The Western Bloc is an informal, collective term for countries that were officially allied with the United States during the Cold War of 1947–1991. While the NATO member states, in Western Europe and Northern America, were pivotal to the bloc, it included many other countries, in the broader Asia-Pacific region, the Middle East, Latin America, and Africa with histories of anti-Soviet, anti-communist and, in some cases anti-socialist, ideologies and policies. As such, the bloc was opposed to the political systems and foreign policies of communist countries, which were centered on the Soviet Union, other members of the Warsaw Pact, and usually the People's Republic of China. The name "Western Bloc" emerged in response to and as the antithesis of its Communist counterpart, the Eastern Bloc. Throughout the Cold War, the governments and the Western media were more inclined to refer to themselves as the "Free World" or the "First World", whereas the Eastern bloc was often referred to as the "Communist World" or less commonly the "Second World".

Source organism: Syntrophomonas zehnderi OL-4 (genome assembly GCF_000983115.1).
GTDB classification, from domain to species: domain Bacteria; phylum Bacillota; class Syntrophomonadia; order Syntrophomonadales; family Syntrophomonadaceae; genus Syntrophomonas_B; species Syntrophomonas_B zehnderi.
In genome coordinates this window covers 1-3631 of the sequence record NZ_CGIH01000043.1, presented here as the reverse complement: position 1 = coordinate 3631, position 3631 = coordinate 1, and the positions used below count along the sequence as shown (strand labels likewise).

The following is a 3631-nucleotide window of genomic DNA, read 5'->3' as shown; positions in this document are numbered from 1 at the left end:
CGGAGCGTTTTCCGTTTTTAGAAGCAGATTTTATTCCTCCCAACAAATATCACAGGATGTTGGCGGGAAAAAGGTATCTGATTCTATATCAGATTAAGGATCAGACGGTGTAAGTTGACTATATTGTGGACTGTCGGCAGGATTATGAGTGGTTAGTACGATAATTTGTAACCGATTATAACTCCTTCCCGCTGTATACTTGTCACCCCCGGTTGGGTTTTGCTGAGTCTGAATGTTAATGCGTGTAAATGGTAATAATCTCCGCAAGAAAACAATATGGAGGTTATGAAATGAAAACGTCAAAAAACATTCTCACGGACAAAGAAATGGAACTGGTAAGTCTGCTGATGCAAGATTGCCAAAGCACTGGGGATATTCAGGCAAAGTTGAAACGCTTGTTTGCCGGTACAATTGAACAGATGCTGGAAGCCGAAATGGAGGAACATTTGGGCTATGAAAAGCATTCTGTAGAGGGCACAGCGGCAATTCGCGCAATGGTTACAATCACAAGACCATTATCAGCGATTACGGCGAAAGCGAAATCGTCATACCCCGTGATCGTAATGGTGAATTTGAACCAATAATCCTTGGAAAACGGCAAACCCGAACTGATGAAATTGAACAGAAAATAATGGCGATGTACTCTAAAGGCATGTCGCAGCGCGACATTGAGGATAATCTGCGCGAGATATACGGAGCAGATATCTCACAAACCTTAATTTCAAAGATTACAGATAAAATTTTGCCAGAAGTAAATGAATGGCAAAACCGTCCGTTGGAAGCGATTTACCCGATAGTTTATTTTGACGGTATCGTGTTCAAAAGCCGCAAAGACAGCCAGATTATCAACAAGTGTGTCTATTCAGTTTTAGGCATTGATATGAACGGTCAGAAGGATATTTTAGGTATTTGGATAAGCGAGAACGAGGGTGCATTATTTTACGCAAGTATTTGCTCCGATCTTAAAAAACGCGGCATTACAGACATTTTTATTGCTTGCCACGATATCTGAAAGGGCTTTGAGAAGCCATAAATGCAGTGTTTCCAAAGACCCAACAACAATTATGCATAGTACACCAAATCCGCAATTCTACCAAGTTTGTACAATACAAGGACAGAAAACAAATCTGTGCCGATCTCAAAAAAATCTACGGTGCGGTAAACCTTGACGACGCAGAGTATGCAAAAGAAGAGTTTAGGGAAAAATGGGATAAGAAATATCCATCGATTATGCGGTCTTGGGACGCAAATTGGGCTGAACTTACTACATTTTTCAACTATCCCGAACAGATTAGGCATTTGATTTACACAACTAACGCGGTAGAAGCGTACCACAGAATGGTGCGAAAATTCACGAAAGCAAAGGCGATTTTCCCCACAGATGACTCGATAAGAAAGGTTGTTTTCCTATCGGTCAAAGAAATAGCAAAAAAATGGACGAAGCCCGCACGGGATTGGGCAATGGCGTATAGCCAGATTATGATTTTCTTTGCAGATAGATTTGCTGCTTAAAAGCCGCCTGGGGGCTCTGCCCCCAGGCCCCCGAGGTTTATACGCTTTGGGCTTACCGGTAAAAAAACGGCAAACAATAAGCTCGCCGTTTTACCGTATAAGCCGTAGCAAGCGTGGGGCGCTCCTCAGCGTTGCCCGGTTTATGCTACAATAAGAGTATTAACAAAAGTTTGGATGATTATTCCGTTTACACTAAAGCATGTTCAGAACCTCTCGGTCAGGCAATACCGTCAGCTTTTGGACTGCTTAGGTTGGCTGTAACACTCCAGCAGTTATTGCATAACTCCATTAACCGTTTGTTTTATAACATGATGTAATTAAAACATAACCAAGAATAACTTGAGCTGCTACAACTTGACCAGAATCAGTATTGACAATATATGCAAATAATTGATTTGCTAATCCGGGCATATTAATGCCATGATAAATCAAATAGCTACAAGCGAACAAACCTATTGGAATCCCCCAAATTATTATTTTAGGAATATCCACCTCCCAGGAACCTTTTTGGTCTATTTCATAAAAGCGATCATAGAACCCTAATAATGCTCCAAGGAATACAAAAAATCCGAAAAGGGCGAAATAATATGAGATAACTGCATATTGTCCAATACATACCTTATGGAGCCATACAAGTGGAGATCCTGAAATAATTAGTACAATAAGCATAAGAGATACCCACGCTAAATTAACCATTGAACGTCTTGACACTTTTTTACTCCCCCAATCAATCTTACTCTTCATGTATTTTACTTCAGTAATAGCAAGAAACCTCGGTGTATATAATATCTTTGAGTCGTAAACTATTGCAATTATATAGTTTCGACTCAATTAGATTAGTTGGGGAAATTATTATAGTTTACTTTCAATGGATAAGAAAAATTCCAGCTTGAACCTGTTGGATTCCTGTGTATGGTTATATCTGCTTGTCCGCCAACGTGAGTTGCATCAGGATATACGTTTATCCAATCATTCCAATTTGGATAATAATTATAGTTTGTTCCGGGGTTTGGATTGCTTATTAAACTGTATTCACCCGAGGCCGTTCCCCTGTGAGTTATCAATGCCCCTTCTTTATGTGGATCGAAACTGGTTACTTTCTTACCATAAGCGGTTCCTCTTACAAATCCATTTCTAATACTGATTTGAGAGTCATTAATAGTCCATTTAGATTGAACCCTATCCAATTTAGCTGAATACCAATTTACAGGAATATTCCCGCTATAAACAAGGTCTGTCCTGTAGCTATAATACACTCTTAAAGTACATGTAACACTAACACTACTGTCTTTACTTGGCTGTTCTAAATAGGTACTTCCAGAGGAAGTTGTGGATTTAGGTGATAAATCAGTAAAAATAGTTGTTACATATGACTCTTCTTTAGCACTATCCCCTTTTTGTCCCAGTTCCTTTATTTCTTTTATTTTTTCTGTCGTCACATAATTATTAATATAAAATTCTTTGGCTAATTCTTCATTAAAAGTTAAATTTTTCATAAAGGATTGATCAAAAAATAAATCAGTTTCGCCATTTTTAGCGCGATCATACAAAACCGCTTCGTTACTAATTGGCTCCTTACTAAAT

The "Three Worlds" of the Cold War (between 30 April and 24 June 1975)
  First World: Countries aligned with the Western Bloc (i.e., NATO and allies), led by the United States
  Second World: Countries aligned with the Eastern Bloc (i.e., Warsaw Pact, China, and allies), led by the Soviet Union
  Third World: The Non-Aligned Movement, led by India and Yugoslavia, and other neutral countries
Political situation in Europe during the Cold War

1947–1991 Western Bloc associations edit

NATO edit

* Indicates founding member state

Five Eyes edit

ANZUS edit

Anti-Soviet communist or socialist states (until 1989) edit

Compact of Free Association edit

METO, Baghdad Pact, CENTO (until 1979) edit

Rio Treaty edit

SEATO edit

Map of SEATO members in 1959, shown in blue

Middle East/North Africa Region edit

Asia, Southeast Asian, and Oceania Partners edit

Others edit

Post-1991 Western-aligned associations edit

NATO edit

* Indicates pre-1991 member state

Major non-NATO ally (MNNA) edit

Middle Eastern Partners edit

Asia, South East Asian, and Oceania Partners edit

Inter-American Partners edit

Quadrilateral Security Dialogue edit

Others edit

See also edit

Notes edit

Sources edit